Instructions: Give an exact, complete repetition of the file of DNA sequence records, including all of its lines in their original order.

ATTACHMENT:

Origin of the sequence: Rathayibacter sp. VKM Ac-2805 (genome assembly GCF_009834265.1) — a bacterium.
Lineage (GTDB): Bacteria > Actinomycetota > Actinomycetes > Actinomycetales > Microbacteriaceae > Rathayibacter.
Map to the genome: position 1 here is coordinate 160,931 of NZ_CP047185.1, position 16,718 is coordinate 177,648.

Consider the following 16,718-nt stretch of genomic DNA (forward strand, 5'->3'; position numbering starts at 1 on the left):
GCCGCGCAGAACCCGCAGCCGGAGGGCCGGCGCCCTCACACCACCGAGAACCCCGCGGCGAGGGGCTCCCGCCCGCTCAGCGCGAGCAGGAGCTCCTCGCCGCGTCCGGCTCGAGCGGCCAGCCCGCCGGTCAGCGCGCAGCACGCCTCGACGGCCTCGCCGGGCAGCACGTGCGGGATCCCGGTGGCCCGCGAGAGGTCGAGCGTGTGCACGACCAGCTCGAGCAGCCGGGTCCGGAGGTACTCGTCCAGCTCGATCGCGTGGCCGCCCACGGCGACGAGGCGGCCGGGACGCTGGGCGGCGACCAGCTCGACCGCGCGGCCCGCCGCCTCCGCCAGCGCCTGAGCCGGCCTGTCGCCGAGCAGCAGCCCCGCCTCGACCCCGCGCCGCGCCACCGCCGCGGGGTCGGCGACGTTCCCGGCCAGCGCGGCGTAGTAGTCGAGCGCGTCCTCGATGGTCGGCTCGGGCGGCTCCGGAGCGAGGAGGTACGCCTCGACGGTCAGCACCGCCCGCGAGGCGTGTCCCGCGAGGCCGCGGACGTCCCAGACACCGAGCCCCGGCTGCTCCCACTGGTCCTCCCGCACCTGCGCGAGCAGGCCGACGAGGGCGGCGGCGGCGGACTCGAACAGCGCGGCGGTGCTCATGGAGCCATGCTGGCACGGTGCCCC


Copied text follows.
Origin of the sequence: Rathayibacter sp. VKM Ac-2805 (genome assembly GCF_009834265.1) — a bacterium.
Lineage (GTDB): Bacteria > Actinomycetota > Actinomycetes > Actinomycetales > Microbacteriaceae > Rathayibacter.
Map to the genome: position 1 here is coordinate 160,931 of NZ_CP047185.1, position 16,718 is coordinate 177,648.

Consider the following 16,718-nt stretch of genomic DNA (forward strand, 5'->3'; position numbering starts at 1 on the left):
GCCGCGCAGAACCCGCAGCCGGAGGGCCGGCGCCCTCACACCACCGAGAACCCCGCGGCGAGGGGCTCCCGCCCGCTCAGCGCGAGCAGGAGCTCCTCGCCGCGTCCGGCTCGAGCGGCCAGCCCGCCGGTCAGCGCGCAGCACGCCTCGACGGCCTCGCCGGGCAGCACGTGCGGGATCCCGGTGGCCCGCGAGAGGTCGAGCGTGTGCACGACCAGCTCGAGCAGCCGGGTCCGGAGGTACTCGTCCAGCTCGATCGCGTGGCCGCCCACGGCGACGAGGCGGCCGGGACGCTGGGCGGCGACCAGCTCGACCGCGCGGCCCGCCGCCTCCGCCAGCGCCTGAGCCGGCCTGTCGCCGAGCAGCAGCCCCGCCTCGACCCCGCGCCGCGCCACCGCCGCGGGGTCGGCGACGTTCCCGGCCAGCGCGGCGTAGTAGTCGAGCGCGTCCTCGATGGTCGGCTCGGGCGGCTCCGGAGCGAGGAGGTACGCCTCGACGGTCAGCACCGCCCGCGAGGCGTGTCCCGCGAGGCCGCGGACGTCCCAGACACCGAGCCCCGGCTGCTCCCACTGGTCCTCCCGCACCTGCGCGAGCAGGCCGACGAGGGCGGCGGCGGCGGACTCGAACAGCGCGGCGGTGCTCATGGAGCCATGCTGGCACGGTGCCCC